MIREBALAIS, Haiti— Things were just starting to turn around for the better in Haiti when the earthquake hit in 2010. It had been a couple of years since the new government had improved security and had put an end to a lot of the gang violence and kidnappings.

The devastation and loss of life caused by the earthquake were unimaginable. More than two million cubic meters of ruble were left behind after 50 percent of buildings in affected areas were damaged or destroyed, and 250,000 people died. President Bill Clinton and I visited shortly after the earthquake, and I pledged to help in some sustainable way after seeing the level of destruction. It was not easy and our initial attempts at improving lives by investing in small businesses was a dismal failure. There were complex reasons for the failure, including the fact that Haiti’s legal structure and business culture weren’t conducive to our more formal approach to investment.

But we never gave up. Our organization, Acceso (formerly the Clinton Giustra Enterprise Partnership), has been in Haiti since 2014, working with 7,400 peanut farmers—much in the same way we work with farmers in El Salvador. Accesso provides training to farmers and helps connect them to the formal market, increasing their incomes by two or three times. We constantly look for ways to add value to local farmers’ products. Our team came up with a brilliant plan to introduce high value crops that smallholder farmers could harvest in between peanut seasons in Haiti, improving both soil quality and production. We came up with three crops that were in demand—limes, mangos and moringa—and we built a seedling nursery in partnership with the W.K. Kellogg Foundation for these crops.

An organization called Community Organized Relief Effort (CORE), which was founded by actor Sean Penn, was in Haiti within days after the 2010 earthquake. By 2015, CORE decided to create a reforestation program to try to end the soil erosion that seemed to plague Haiti. CORE has been run by its current CEO, Ann Lee, since 2016. Lee lived in Haiti before the earthquake hit the island, working in a development capacity. She witnessed a gradual improvement in Haitians’ quality of life up until disaster struck.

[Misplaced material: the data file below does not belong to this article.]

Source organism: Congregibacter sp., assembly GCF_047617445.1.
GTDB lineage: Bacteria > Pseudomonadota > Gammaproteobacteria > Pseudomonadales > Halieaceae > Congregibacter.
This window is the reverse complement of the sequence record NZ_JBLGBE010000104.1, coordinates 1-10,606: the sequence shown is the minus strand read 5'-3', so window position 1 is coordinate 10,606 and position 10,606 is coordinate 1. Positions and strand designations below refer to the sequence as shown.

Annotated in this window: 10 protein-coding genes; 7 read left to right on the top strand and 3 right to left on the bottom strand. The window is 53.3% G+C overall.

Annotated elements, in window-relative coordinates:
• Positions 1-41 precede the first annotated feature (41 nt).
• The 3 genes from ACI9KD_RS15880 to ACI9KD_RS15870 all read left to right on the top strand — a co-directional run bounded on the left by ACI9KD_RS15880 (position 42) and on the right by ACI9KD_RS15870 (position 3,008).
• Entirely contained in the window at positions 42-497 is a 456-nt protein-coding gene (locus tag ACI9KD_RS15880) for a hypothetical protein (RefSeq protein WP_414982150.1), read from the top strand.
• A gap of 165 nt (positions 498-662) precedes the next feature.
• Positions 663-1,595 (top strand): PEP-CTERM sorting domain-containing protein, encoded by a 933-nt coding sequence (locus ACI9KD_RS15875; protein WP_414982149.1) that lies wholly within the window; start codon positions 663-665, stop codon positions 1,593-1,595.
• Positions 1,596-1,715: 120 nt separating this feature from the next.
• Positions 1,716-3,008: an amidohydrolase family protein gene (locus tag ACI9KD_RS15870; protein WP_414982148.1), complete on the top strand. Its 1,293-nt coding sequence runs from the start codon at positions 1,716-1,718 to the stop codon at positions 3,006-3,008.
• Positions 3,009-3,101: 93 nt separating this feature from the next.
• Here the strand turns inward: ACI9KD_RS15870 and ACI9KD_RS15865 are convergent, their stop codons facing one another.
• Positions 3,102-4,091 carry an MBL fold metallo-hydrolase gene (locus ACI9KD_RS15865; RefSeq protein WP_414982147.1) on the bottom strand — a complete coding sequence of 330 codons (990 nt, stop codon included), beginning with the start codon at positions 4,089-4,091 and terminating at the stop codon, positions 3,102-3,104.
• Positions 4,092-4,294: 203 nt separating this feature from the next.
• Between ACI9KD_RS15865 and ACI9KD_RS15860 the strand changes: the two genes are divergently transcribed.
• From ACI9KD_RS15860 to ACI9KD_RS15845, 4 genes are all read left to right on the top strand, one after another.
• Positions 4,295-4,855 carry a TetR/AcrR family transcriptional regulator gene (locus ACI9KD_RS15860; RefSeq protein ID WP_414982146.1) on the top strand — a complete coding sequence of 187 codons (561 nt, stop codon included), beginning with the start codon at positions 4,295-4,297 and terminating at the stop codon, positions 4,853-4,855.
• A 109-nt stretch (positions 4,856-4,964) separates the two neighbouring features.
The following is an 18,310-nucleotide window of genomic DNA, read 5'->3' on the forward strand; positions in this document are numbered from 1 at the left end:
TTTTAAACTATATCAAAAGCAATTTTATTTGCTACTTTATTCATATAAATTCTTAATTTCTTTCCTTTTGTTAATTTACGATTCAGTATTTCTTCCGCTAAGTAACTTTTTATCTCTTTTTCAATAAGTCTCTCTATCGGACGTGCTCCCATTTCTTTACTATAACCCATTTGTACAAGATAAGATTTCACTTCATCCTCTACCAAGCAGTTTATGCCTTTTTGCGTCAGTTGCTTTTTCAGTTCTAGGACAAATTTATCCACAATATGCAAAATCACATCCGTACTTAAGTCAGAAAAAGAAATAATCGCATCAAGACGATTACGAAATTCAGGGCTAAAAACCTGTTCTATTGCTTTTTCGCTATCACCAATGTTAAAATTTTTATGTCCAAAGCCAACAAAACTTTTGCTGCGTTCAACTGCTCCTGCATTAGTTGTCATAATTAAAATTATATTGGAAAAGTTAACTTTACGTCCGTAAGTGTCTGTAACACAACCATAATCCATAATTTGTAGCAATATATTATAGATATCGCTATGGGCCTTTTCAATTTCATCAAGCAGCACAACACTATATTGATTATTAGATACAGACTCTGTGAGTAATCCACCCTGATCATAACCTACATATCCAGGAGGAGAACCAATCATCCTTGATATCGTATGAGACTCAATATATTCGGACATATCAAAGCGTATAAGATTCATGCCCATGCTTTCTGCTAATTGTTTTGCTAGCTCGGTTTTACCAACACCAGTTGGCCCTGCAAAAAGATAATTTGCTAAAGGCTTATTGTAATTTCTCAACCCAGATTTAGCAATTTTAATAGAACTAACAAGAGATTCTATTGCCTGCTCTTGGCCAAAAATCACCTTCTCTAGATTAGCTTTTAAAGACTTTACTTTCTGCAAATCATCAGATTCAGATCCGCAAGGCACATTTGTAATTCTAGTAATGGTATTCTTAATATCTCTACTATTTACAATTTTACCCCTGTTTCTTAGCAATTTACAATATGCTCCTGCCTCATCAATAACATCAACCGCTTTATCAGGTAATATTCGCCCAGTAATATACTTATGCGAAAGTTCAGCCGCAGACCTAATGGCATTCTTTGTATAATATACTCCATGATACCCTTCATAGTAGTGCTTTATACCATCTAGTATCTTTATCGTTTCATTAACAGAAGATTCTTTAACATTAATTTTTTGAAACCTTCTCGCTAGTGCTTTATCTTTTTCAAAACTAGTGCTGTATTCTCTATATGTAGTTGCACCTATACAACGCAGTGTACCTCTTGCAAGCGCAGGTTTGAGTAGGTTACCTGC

The CORE and Acceso teams agreed that together, we could achieve our goals and a lot more. A reforestation initiative could plant trees based on existing market demand that would also create income for the local population.

Ann and I visited our seedling nursery yesterday on a trip to Haiti, and met Patrick, the operations manager from our local Acceso team. We also met some of the local peanut farmers that are benefiting from our seedling initiative. We have delivered 1.4 million seedlings to date, which is impressive. But what is more impressive is how much individual farmer incomes have increased as a result of these additional crops. A typical farmer in the area has a plot of around one third of a hectare, and could make an income of $350 per year if he or she only produced peanuts. By adding the three crops, this income can increase to more than $1,000 per year. These may seem like insignificant sums in North America, but in Haiti it makes a world of difference to these families.

I had an opportunity to sit down with several farmers, called Salomon, Saintania, Prophete, and Berjoute. I asked them a lot of questions, including if they could think of anything we could be doing differently to support their farms. The final question I asked was “how are you intending to spend the extra money you will make from the additional crops?” Some said building a home, or buying a goat or a cow (they saw this like a savings account, knowing they can sell the animal if needed). But most often, they said they put the money towards their children’s education. I have found this to be a consistent theme in poor communities around the world. Salomon smiled and said “I want to invest in my kids’ heads.” I smiled too. That answer was worth making this trip to Haiti.